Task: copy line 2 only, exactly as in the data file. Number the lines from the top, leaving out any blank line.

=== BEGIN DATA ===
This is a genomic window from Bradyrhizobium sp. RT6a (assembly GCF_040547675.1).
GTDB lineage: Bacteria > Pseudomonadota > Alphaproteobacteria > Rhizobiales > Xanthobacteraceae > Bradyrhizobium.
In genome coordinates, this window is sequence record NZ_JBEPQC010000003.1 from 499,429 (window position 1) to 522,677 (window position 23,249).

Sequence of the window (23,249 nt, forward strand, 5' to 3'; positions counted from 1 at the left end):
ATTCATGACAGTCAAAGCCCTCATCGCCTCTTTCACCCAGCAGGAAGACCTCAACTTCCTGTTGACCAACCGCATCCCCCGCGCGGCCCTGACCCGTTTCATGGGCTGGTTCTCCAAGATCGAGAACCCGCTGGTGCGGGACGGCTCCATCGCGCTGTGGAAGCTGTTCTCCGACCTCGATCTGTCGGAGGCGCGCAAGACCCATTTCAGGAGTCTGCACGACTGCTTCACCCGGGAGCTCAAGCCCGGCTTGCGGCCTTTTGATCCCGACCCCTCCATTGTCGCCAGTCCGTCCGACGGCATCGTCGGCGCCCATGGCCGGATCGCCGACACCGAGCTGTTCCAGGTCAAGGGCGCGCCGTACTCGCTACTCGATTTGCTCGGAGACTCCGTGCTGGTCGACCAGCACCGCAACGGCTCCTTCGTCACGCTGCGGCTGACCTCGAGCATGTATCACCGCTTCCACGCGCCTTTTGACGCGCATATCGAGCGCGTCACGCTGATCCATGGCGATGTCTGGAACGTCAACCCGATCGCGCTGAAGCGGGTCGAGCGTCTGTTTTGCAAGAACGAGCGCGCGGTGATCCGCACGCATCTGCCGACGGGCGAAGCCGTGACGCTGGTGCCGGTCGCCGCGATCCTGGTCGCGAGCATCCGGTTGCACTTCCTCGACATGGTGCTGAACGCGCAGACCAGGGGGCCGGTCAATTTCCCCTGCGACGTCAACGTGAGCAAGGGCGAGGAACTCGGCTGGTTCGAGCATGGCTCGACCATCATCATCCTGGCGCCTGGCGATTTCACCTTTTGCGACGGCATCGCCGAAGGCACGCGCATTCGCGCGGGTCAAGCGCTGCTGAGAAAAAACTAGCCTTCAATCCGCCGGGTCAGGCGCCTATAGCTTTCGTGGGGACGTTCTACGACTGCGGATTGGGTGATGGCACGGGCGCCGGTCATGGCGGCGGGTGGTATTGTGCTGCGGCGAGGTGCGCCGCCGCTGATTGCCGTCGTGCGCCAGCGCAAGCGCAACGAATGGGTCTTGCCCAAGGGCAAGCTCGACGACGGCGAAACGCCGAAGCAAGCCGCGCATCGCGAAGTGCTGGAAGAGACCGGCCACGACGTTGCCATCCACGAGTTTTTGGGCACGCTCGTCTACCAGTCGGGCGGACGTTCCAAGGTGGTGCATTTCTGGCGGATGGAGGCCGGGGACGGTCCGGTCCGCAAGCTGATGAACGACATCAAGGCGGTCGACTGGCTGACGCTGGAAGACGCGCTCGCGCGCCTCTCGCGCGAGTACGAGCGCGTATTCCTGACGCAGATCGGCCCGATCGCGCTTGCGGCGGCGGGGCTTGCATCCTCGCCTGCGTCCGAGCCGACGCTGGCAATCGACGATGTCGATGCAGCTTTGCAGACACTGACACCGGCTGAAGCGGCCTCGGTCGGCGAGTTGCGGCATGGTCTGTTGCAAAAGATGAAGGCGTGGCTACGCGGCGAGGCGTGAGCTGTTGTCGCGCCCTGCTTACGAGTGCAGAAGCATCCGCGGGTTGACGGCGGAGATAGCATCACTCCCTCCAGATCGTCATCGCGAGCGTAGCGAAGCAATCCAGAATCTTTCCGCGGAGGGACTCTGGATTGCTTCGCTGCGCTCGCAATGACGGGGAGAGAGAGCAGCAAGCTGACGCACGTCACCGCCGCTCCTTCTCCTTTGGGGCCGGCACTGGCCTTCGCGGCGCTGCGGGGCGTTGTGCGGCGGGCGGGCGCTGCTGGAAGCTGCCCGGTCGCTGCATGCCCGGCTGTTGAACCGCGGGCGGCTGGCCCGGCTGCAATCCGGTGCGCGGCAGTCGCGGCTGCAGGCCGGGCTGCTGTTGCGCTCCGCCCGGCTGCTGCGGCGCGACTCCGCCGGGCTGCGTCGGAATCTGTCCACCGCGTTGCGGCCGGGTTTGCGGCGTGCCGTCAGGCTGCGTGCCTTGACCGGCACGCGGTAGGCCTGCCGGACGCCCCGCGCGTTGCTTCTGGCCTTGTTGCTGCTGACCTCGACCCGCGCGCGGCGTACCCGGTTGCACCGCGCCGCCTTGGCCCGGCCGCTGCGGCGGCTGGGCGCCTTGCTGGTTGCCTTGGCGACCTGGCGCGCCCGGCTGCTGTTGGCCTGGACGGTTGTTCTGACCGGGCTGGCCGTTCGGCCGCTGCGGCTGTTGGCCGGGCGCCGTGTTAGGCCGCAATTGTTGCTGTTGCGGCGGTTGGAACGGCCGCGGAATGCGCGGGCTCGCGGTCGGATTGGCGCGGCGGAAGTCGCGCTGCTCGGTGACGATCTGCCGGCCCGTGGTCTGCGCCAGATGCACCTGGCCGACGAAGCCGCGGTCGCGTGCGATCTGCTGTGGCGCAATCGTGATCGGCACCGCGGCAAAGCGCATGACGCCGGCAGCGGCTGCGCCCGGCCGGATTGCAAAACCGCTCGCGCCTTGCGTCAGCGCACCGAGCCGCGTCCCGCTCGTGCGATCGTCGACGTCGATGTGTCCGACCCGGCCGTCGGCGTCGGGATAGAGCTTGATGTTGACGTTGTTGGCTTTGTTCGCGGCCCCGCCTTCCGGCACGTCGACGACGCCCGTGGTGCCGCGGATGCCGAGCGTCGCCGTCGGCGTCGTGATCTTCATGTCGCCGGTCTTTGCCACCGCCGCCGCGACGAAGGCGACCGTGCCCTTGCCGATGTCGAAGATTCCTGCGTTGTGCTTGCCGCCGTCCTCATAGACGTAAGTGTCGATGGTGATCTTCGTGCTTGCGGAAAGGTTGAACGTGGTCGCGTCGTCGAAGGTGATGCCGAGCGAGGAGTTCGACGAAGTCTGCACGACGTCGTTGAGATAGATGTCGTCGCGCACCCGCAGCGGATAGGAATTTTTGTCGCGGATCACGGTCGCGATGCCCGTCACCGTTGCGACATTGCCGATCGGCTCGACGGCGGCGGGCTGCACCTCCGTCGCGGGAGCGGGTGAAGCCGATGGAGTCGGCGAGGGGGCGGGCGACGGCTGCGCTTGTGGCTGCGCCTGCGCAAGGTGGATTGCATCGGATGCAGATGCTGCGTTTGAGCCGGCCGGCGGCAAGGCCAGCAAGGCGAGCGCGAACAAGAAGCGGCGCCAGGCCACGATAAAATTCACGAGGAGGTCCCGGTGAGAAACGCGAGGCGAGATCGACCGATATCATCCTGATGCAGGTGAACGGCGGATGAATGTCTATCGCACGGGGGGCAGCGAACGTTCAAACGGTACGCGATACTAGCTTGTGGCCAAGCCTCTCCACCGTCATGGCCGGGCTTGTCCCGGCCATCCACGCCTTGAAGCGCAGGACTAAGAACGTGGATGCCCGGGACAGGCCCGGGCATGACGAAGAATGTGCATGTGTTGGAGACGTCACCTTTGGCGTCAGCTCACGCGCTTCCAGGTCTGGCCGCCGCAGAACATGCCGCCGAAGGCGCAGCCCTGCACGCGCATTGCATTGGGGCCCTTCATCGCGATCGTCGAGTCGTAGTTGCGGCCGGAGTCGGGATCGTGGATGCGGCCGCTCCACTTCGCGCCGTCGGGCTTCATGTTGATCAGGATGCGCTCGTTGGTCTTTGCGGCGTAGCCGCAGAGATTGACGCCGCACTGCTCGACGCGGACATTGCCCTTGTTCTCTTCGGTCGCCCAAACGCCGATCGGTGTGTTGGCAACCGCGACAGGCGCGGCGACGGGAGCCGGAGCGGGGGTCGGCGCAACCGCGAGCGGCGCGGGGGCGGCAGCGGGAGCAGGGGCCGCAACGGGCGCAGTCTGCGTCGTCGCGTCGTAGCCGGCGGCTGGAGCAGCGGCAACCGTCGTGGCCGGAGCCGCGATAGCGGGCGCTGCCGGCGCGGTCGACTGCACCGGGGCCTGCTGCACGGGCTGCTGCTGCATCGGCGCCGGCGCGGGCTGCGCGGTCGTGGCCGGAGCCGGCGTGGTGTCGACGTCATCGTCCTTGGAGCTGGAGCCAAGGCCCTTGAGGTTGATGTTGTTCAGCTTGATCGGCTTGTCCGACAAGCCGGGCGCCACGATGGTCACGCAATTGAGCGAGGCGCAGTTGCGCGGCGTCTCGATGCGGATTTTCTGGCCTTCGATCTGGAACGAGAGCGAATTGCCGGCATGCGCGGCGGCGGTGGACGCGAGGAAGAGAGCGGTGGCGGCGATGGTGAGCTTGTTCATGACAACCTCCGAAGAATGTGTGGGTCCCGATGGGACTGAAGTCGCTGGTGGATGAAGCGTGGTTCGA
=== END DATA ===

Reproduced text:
GTDB lineage: Bacteria > Pseudomonadota > Alphaproteobacteria > Rhizobiales > Xanthobacteraceae > Bradyrhizobium.